Medical training firm backs occupational cancer drive
8 August 2016
A medical training company has made a pledge to a campaign to tackle work-related cancer.
Triple L Training and Medical Ltd joins dozens of other organisations in backing the No Time to Lose campaign, run by the Institution of Occupational Safety and Health (IOSH).
In doing so it has agreed to explore whether any work activities could expose staff and clients to materials which could cause cancer and, if so, put measures in place to control that exposure.
Nick Luff, executive director and principal at Triple L, said they were “proud” to support the campaign.
Triple L is a family-run business based in Stanford-le-Hope in south-west Essex. It provides a variety of training courses, including some relating to first aid. It also supplies medical cover for events and businesses in its area.
He added: “We are in the health and safety sector and the private ambulance sector so ensuring our staff are protected is important to us and to our clients, as well as raising awareness to others.”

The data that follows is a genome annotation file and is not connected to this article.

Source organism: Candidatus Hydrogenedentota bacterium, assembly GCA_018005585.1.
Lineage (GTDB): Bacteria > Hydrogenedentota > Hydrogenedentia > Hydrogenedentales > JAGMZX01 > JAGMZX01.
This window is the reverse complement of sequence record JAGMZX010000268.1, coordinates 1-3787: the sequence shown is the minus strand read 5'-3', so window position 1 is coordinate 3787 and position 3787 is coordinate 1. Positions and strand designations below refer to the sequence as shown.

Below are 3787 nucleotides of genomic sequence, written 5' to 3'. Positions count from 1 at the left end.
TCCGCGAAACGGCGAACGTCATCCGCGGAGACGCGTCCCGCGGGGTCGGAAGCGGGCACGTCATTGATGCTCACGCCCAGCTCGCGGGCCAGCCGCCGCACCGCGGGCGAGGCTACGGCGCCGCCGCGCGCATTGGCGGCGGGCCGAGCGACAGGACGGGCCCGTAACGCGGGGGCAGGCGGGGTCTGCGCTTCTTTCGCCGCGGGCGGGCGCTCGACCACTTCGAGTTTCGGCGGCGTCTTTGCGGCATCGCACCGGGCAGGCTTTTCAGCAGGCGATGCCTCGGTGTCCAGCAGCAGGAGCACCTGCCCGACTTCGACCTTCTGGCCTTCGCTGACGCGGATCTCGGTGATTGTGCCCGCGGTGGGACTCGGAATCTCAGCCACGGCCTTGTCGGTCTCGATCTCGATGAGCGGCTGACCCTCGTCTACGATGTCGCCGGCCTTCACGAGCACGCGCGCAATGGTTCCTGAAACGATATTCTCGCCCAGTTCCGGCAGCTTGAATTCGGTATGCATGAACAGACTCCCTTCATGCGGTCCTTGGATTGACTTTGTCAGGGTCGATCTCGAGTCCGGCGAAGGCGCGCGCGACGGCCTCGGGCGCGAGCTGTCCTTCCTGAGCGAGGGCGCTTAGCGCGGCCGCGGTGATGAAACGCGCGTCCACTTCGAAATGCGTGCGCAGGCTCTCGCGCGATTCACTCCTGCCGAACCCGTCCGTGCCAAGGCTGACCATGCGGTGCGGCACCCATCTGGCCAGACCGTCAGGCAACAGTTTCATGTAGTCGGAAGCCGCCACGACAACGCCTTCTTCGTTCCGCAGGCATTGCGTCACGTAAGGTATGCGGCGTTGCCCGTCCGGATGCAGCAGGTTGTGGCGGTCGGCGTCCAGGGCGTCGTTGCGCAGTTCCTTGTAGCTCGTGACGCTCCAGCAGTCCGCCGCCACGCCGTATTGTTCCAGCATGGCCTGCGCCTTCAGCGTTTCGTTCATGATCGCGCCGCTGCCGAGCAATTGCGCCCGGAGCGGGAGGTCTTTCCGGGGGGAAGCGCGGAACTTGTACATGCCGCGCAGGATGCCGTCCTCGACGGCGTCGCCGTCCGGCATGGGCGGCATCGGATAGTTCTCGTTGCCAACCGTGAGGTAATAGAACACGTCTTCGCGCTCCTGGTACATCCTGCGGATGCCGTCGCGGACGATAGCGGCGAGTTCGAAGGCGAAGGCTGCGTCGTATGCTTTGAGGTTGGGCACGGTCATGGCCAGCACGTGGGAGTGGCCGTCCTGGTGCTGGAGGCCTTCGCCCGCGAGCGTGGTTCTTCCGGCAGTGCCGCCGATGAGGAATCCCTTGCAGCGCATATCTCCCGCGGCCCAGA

IOSH launched its No Time to Lose campaign in November 2014. It is raising awareness of the risks associated with exposure to cancer-causing agents in workplaces, such as silica dust, diesel engine exhaust emissions and solar radiation.
Research has linked thousands of cancer deaths with carcinogens found in the workplace. Almost 14,000 new cases of cancer caused by work are registered each year, and about 8,000 deaths a year are caused by occupational cancer in Britain.
As part of the campaign, IOSH has developed free resources to assist businesses in identifying the risks faced by employees and developing ways of managing those risks.
More than 80 organisations have made a pledge to the campaign, while over 150 have endorsed it.
IOSH President Dr Karen McDonnell said: “The No Time to Lose campaign continues to go from strength to strength and I am delighted that Triple L have become the latest organisation to support the drive.
“People should be able to expect they can go to work without being exposed to something which could severely harm their health.
“By working together with organisations – both pledge signatories and those who have endorsed the drive – we can raise awareness of occupational cancer and the controls which can be put in place to limit exposure to harmful carcinogens.”
For more information about the campaign visit www.notimetolose.org.uk